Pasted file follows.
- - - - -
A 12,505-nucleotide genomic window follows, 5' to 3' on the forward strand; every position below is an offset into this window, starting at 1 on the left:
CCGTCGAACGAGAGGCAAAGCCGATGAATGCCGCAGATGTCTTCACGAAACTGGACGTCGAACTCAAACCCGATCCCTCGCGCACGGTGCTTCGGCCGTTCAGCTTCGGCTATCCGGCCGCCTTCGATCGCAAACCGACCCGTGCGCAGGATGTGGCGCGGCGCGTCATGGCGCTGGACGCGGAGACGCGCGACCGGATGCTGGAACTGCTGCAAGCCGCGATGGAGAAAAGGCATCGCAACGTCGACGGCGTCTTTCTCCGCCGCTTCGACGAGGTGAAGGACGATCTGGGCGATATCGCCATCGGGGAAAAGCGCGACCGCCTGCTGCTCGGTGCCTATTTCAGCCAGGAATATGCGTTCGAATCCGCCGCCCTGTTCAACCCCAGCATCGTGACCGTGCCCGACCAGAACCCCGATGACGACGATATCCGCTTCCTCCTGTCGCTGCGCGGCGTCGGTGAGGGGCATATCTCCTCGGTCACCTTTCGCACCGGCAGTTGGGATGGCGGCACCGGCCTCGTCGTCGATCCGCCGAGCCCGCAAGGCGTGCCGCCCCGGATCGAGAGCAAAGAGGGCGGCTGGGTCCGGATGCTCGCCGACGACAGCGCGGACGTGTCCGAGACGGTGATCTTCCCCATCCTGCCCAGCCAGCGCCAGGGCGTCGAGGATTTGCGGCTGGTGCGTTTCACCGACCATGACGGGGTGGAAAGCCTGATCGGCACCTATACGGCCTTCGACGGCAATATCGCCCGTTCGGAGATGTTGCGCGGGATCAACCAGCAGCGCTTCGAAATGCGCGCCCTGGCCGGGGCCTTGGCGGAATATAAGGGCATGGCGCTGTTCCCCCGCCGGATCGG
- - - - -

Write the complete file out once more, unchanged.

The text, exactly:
A 12,505-nucleotide genomic window follows, 5' to 3' on the forward strand; every position below is an offset into this window, starting at 1 on the left:
CCGTCGAACGAGAGGCAAAGCCGATGAATGCCGCAGATGTCTTCACGAAACTGGACGTCGAACTCAAACCCGATCCCTCGCGCACGGTGCTTCGGCCGTTCAGCTTCGGCTATCCGGCCGCCTTCGATCGCAAACCGACCCGTGCGCAGGATGTGGCGCGGCGCGTCATGGCGCTGGACGCGGAGACGCGCGACCGGATGCTGGAACTGCTGCAAGCCGCGATGGAGAAAAGGCATCGCAACGTCGACGGCGTCTTTCTCCGCCGCTTCGACGAGGTGAAGGACGATCTGGGCGATATCGCCATCGGGGAAAAGCGCGACCGCCTGCTGCTCGGTGCCTATTTCAGCCAGGAATATGCGTTCGAATCCGCCGCCCTGTTCAACCCCAGCATCGTGACCGTGCCCGACCAGAACCCCGATGACGACGATATCCGCTTCCTCCTGTCGCTGCGCGGCGTCGGTGAGGGGCATATCTCCTCGGTCACCTTTCGCACCGGCAGTTGGGATGGCGGCACCGGCCTCGTCGTCGATCCGCCGAGCCCGCAAGGCGTGCCGCCCCGGATCGAGAGCAAAGAGGGCGGCTGGGTCCGGATGCTCGCCGACGACAGCGCGGACGTGTCCGAGACGGTGATCTTCCCCATCCTGCCCAGCCAGCGCCAGGGCGTCGAGGATTTGCGGCTGGTGCGTTTCACCGACCATGACGGGGTGGAAAGCCTGATCGGCACCTATACGGCCTTCGACGGCAATATCGCCCGTTCGGAGATGTTGCGCGGGATCAACCAGCAGCGCTTCGAAATGCGCGCCCTGGCCGGGGCCTTGGCGGAATATAAGGGCATGGCGCTGTTCCCCCGCCGGATCGG